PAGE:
Trained mechanical engineer and sustainability manager, Andre Harms from Ecolution Consulting, is the brain behind Hotel Verde’s technical aspects, “We have looked at different ways of doing everything right from the word go.”
The building blocks
Indeed, everything has been done differently.
The first, most obvious energy-efficient system to be considered was Photovoltaic (PV) panels, which aims to provide shade while generating power. The PV panels are mounted on the north façade and roof of the building to generate electricity and create shading for the windows that get the most sun.
To dramatically reduce the amount of concrete required on the project, the Cobiax void formers were used in construction. They displace the concrete, saving approximately 1, 284 tonnes of concrete, while maintaining the structural integrity.
Cobiax void formers are recycled plastic balls placed strategically within the concrete slabs.
Hotel Verde also boasts its own greywater recycling plant, which will contribute towards a 37% reduction of potable water use. There will also be a rainwater filtering and capture system to provide water for the car wash and irrigation.
Additionally, Hotel Verde’s elevators will run on a regenerative drive, which will allow for about 30% of the energy to be recaptured and fed back into the building.
Double-glazed windows with spectrally selective glass will filter out hot rays, so less heat enters the building, reducing the need for air conditioning. To bypass the need for standard air-conditioning systems, Hotel Verde will use ground-source heat pumps coupled to 100 holes drilled about 76m into the ground, where the temperature is a consistent 19°C.
German supplier AGO Energy will install a complex network of piping and equipment specifically designed for Hotel Verde that uses the earth as a heat source in winter and “heat sink” in summer, boosting efficiency and dramatically reducing operational costs.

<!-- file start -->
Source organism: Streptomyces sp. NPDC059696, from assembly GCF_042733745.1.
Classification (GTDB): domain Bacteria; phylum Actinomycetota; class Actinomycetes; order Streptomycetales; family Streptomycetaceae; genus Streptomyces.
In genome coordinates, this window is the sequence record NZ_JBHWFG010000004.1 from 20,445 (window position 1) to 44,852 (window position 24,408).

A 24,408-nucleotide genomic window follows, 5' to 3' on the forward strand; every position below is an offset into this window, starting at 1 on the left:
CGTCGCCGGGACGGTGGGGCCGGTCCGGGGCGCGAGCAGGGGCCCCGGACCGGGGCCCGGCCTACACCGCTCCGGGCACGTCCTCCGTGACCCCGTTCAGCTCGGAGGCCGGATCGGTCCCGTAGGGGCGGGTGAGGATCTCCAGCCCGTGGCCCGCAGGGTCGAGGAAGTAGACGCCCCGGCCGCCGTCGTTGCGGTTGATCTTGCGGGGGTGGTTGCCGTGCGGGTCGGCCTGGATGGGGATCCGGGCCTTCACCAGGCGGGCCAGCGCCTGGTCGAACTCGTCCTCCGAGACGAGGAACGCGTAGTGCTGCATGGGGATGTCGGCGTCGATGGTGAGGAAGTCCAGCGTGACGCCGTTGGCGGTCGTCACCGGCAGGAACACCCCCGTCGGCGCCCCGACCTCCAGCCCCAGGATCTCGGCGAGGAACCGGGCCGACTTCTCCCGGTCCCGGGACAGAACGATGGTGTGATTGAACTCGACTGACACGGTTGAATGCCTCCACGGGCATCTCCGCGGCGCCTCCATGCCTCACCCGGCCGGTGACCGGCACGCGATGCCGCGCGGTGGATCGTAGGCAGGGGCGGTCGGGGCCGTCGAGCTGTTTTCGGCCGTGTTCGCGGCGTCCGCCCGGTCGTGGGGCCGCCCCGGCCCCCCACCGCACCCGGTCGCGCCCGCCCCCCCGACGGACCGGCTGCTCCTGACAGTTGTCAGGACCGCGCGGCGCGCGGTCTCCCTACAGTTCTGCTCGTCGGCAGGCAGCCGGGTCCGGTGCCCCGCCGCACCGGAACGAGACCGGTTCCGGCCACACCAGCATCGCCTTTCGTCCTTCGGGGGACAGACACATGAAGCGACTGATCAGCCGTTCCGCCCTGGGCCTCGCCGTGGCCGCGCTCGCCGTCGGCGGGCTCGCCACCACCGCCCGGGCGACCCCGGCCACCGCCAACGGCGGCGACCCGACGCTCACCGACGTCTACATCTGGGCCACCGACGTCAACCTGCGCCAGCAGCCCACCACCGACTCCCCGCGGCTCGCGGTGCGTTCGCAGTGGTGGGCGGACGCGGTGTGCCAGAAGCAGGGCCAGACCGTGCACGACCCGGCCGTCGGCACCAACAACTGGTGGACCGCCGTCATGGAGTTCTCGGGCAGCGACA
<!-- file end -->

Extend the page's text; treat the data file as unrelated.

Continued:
Apart from excellent energy savings, double-glazing offers a host of other benefits such as:
- Acoustic insulation: Double-glazing provides first-rate acoustic insulation and reduces outside noise levels. Noise pollution can be a real problem if your home is located in a highly populated area, near to a busy road or in a very windy area for example. However, double-glazing can go a long way to protect your home from the disturbance of noise pollution. It will also contain noise levels within your home, so you won’t have to worry about disturbing your neighbours.
- Added security: When glazing with 6.38 safety or intruder-proof glass, double-glazing provides excellent security for your home because its composition and design makes it very difficult to break through.
- Reducing condensation: By installing quality double-glazed windows, the problem of condensation is greatly reduced as heat is reflected back into the room and the inner pane is warmer.
- Draught-proofing: Quality double-glazed windows should boast all-round rubber seals in the frames to ensure that when closed, no draughts can get through, even in very windy areas